Last-Minute Gift Idea: Nyrius Songo & Songo HiFi

It’s getting down to the wire—stockings are hung by the chimney with care, and Santa’s helpers are desperate for an idea for that last-minute gift. The Nyrius Songo is just what Rudolph ordered for that grumpy Scrooge who hasn’t bought all the latest and greatest electronics. The Songo ($25) and Songo HiFi ($50) turn any receiver or dock into a wireless Bluetooth system. Scrooge can even use an iOS dock with an Android phone via Bluetooth, as long as the dock has an AUX input.

My own home theater is chock full of the latest and greatest electronics, but sadly, elsewhere in the house things aren’t quite so 20th-century. For example, the house is wired for speakers throughout, powered by a good old-fashioned Denon receiver, considered state-of-the-art just 15 years ago. However, as you would assume, it lacks a Bluetooth connection. Whenever I want to listen to Tidal HiFi, Pandora, or any other music from my phone or iPod, I have to physically connect to it via a cable. I consigned a tablet solely to the music system in the house. Whatever source I chose on the tablet, it was across the room, next to the receiver. In other words, it wasn't in my hand when I wanted to change tracks, see what was playing, switch between Tidal and Slacker, adjust volume, or, well, actually use the tablet. And it certainly didn't have the latest music that I downloaded on my phone.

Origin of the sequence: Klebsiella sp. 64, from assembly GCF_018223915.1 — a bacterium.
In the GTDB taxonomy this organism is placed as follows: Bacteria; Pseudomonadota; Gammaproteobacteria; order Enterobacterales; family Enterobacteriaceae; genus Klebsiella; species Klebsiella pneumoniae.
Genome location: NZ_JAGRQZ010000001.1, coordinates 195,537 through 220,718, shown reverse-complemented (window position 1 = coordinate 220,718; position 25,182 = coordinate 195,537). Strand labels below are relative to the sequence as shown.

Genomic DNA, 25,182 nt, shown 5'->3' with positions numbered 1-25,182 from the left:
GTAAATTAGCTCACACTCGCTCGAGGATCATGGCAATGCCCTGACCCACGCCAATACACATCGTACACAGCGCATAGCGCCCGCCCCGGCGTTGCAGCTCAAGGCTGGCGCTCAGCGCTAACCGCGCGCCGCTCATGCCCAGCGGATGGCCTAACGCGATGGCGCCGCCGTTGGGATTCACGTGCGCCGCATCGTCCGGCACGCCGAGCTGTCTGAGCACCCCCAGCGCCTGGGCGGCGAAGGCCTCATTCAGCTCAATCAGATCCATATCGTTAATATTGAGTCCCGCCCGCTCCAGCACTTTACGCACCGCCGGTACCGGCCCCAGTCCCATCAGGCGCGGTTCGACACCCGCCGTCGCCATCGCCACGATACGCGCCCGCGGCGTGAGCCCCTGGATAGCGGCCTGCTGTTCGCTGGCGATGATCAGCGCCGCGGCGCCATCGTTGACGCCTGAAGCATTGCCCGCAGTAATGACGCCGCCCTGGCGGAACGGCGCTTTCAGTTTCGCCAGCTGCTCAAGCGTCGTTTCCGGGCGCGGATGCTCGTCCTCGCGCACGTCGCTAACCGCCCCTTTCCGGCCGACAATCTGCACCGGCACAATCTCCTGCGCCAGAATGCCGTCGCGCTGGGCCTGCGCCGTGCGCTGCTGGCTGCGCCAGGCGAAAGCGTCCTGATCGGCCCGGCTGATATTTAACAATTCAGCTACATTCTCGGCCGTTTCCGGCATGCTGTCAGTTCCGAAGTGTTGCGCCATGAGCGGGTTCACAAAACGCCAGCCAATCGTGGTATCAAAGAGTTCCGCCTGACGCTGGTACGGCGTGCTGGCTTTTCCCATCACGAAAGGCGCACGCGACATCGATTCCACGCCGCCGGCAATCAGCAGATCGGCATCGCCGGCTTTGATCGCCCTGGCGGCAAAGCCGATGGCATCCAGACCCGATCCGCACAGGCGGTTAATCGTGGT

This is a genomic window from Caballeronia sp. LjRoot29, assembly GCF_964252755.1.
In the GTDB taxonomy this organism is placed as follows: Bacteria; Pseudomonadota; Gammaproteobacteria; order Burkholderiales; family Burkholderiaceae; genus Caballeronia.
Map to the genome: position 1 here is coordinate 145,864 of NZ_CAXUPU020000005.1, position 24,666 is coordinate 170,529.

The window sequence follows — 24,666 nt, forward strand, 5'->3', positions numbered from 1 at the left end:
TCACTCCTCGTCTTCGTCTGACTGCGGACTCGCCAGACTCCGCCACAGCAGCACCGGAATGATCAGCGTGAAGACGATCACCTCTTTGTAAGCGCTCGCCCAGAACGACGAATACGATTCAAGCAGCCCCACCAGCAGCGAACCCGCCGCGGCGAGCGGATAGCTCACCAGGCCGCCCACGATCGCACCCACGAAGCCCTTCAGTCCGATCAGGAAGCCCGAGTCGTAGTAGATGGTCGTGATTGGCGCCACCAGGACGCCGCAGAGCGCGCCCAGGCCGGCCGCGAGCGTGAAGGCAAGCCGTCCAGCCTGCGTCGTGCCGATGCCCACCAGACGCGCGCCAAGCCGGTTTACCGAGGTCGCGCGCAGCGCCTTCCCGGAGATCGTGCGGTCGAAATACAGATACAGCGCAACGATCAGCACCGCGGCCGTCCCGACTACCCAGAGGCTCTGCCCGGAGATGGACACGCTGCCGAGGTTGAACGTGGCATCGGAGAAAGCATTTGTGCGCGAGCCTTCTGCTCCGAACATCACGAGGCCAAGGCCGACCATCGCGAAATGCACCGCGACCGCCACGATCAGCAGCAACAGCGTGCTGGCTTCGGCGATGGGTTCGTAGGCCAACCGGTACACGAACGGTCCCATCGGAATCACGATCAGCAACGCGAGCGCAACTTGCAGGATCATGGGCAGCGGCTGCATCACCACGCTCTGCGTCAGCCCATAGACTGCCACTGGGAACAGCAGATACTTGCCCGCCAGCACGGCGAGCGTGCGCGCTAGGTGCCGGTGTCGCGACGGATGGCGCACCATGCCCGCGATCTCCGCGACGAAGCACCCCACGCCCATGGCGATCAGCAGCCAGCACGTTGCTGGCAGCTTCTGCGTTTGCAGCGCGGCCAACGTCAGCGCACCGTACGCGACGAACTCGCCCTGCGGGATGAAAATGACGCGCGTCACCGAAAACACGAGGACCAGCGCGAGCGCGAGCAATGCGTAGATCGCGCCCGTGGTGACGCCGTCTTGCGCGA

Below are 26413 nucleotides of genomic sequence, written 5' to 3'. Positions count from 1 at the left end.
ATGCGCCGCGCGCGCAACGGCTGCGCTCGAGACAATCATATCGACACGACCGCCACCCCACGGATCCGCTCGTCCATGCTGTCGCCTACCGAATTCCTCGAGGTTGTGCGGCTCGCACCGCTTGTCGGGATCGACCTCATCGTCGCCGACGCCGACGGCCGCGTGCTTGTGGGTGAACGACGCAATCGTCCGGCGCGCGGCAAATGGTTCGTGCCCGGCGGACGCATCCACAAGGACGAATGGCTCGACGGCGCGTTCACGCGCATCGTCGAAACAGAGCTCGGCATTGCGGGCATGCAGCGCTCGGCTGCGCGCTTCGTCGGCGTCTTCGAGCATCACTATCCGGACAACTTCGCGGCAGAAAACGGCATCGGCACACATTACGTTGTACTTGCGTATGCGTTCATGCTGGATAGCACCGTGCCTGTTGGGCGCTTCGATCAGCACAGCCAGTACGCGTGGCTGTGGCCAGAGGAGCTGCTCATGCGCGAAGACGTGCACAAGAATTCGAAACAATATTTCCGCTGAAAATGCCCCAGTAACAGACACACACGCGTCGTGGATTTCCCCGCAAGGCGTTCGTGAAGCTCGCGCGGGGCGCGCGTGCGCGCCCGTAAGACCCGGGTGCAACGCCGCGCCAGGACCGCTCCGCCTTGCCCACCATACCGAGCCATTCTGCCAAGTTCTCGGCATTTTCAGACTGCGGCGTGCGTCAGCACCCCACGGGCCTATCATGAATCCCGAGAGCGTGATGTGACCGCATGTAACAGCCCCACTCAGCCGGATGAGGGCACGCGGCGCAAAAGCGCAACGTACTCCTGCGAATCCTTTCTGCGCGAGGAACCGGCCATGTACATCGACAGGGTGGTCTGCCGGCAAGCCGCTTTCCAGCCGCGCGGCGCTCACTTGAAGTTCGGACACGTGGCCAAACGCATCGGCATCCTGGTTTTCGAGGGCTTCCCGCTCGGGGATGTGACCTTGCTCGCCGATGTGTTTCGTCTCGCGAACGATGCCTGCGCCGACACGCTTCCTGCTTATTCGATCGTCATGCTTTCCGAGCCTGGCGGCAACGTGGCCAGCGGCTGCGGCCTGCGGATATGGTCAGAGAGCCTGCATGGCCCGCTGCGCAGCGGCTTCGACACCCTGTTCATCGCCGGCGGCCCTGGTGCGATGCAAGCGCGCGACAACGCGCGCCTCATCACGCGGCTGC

The Nyrius Songo and Songo HiFi are Bluetooth music receivers that let you stream from any Bluetooth playback device to any receiver, powered speaker or dock with an aux input. The Songo HiFi includes the 3.5mm to RCA adapter, and it also has a digital Toslink optical connection as well. They both include a power adapter; both units need AC.

Both units can store up to eight paired devices with auto-pairing, so it was easy to switch between my phone, iPod, and tablet for playback. Pairing was simple—as soon as it was plugged in, I was able to find it on my Samsung S4 and pair with it. The regular Songo uses Bluetooth 4.0 A2DP with EDR—Enhanced Data Rate. The Songo HiFi uses Bluetooth 3.0, also with EDR, but adds aptX, a very worthwhile upgrade. I didn’t notice any pitch variations which can be heard on some older Bluetooth systems. In fact, after hours of listening, I only heard a few objectionable artifacts. Given the digital output and aptX, the Songo HiFi is definitely the one to get.

The Songos both support a wide range of formats: MP3, WAV, FLAC, OGG, AAC, ALAC, M4A, M4P, WMA, AMR, AIFF, and HE-AAC. The frequency response is 20 Hz-20 kHz. They’re both tiny—2.3 x 2.3 x 0.6 inches for the Songo, and it weighs just 0.07 lbs., and 3.2 x 2.8 x 0.8 and 0.15 lbs. for the Songo HiFi—the weight of the power cable kept trying to pull it off my receiver. Range of the Bluetooth is typical—about 33 feet, line of sight.

The Songos aren’t the most glamorous gadgets, but dang, they’re useful. It's kind of like batteries—if you're giving a gift, make sure to include everything necessary to enjoy it immediately. For a great gift for someone who’s getting a nifty new Bluetooth device this year with no way of actually connecting it wirelessly, this should definitely be on Santa’s list.